A Florida jury has awarded US$30 million to a Pensacola widow in a ruling against RJ Reynolds on the grounds that the company’s conspiracy to conceal information about cigarettes was a legal cause of the death of Benny Martin. RJ Reynolds’ lawyer said he would appeal. This is one of the first of possibly thousands following the “Engle” case judgment which stated smokers could sue individually and thus has great importance for the industry.
Sweden – Swedes back al fresco ban
Some 73% of Swedes are in favour of a ban on smoking in outside dining areas of cafés and restaurants, according to a new poll by Synovate commissioned by the Swedish Parliament which plans that by 2014 no one should be subjected to tobacco smoke against their will. Some 86% of survey respondents agreed with this, including two thirds of regular smokers.
New Zealand – Smoking up despite quit campaigns
Despite spending $37 million a year on stop smoking campaigns, smoking prevalence and tobacco consumption are both increasing. Tobacco smoking is far more prevalent amongst Maoris (45%) than it is amongst the population as a whole (21%). However, according to an annual survey of smoking habits, the number of regular teenage smokers dropped nationally to 12% in 2008, compared with 29% in 1999.
UK – Poll shows smokers delaying quitting
According to a BBC report quoting an Ipsos Mori poll, smokers in the UK are delaying attempts to quit smoking. Some 25% said they had started to smoke more during the economic downturn while 23% said they had put off plans to quit, while 28% said they had been too stressed to make a successful attempt to quit during the past six months due to job and financial worries.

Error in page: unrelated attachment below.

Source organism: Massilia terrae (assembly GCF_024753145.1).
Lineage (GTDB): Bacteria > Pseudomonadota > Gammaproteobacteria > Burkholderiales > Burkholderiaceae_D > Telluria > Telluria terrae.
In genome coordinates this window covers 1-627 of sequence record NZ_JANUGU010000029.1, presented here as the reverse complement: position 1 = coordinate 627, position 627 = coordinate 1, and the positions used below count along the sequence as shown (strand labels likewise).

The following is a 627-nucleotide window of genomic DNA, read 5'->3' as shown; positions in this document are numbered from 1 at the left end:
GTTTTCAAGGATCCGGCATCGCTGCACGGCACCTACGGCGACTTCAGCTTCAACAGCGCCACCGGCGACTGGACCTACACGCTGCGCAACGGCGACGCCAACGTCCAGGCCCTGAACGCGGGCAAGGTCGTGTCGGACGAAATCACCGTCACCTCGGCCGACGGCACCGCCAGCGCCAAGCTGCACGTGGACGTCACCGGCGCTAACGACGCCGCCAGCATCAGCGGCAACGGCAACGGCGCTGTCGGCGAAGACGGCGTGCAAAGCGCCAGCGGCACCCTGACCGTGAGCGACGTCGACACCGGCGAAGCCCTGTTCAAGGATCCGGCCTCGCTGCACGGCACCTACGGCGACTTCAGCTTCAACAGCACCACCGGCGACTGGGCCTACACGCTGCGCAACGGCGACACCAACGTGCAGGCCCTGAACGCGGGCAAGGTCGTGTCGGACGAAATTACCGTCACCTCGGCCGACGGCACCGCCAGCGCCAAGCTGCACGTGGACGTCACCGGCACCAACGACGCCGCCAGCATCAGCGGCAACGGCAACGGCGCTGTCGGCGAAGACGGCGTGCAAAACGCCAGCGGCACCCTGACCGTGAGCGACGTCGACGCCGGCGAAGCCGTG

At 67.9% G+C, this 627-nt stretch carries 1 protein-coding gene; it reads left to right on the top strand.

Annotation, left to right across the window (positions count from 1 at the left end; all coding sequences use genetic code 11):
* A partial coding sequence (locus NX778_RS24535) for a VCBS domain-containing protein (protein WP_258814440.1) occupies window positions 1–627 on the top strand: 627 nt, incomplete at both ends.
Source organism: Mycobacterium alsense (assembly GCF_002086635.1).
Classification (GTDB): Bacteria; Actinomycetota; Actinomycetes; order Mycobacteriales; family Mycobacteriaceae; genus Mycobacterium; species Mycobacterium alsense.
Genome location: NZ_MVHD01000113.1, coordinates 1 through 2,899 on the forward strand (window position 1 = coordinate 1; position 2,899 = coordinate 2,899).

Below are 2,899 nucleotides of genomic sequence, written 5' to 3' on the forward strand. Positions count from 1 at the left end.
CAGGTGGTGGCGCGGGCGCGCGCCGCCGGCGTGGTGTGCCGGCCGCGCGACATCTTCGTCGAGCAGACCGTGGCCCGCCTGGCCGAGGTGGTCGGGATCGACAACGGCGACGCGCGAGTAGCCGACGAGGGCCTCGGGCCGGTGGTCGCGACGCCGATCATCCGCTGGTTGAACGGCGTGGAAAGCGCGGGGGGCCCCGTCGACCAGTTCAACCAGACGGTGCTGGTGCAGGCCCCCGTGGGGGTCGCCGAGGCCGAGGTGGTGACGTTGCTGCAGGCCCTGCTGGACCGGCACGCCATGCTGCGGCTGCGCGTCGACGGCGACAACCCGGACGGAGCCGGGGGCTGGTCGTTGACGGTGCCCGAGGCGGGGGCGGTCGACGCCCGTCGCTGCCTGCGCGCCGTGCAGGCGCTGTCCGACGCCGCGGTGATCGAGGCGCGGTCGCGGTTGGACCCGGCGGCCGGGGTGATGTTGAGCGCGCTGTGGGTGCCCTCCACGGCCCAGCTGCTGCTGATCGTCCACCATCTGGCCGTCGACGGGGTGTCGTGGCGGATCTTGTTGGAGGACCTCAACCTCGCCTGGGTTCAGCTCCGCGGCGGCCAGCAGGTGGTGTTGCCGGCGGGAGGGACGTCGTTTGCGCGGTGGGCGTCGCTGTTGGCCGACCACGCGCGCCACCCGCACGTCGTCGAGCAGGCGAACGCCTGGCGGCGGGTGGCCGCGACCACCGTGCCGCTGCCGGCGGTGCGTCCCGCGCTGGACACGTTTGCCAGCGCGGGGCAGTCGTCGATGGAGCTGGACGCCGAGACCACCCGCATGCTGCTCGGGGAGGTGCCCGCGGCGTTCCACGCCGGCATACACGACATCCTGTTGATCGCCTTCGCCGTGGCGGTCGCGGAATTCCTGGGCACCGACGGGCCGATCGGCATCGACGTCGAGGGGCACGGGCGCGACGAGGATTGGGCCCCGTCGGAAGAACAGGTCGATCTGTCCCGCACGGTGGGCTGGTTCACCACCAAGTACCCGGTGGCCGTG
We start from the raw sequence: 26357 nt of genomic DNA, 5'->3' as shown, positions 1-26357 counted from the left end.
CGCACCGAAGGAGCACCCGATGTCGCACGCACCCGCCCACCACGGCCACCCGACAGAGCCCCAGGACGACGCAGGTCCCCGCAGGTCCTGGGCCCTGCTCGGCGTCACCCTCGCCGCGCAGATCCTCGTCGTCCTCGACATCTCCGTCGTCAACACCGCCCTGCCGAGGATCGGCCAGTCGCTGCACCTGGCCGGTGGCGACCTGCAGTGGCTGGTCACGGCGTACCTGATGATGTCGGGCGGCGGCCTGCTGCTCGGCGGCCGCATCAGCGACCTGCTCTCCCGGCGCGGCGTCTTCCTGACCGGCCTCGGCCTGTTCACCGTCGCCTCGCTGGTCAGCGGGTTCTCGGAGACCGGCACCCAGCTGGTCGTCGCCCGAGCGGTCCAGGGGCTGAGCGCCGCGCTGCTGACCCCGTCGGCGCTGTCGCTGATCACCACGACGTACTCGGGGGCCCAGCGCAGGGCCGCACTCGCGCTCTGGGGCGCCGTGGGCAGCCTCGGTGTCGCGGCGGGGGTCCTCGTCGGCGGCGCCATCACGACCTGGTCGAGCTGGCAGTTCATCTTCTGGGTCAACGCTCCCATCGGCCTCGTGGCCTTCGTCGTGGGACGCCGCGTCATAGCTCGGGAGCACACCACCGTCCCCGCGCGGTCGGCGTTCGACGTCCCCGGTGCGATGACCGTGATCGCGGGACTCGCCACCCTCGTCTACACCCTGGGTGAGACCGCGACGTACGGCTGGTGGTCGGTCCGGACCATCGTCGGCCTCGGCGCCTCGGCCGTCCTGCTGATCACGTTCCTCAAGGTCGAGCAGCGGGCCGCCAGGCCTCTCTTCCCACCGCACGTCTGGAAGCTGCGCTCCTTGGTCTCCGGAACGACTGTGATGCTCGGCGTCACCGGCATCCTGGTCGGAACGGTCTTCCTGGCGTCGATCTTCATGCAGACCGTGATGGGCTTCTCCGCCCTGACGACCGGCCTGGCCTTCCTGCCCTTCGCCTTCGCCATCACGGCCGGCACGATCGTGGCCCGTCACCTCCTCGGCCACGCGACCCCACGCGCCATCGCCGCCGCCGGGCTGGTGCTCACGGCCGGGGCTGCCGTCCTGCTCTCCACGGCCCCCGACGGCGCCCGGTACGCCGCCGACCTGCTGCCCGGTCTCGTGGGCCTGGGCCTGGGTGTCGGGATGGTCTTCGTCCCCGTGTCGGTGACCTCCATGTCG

China leads the world in contraband
China leads the world in contraband cigarette production followed by Paraguay and Ukraine according to a new report by the International Consortium of Investigative Journalists (ICIJ), a project of the Center for Public Integrity in Washington, DC, USA. The report also stated that terrorist groups are increasingly turning to cigarette smuggling for financing, including al-Qaeda, the Taliban, the Real IRA, and the Colombian FARC.
US – AMA to study e-cigs
The American Medical Association (AMA) plans to study the potential role of electronic cigarettes in smoking cessation to answer the question – are e-cigarettes fostering addiction to nicotine under the guise of being an aid to smoking cessation? The US Food and Drug Administration is currently reviewing the data on e-cigarettes and has been refusing to allow importation of such products on the grounds that they are ‘unapproved drug delivery devices’.
South Korea – Cloud 9 sales driven up by politician’s death
According to reports, sales of KT&G’s Cloud9 and This cigarette brands rocketed in the week of mourning for Korea’s late former President Roh Moo-hyun. These were the favourite brands of the late president, a chain smoker who died on May 23 after jumping from a cliff following a bribery investigation.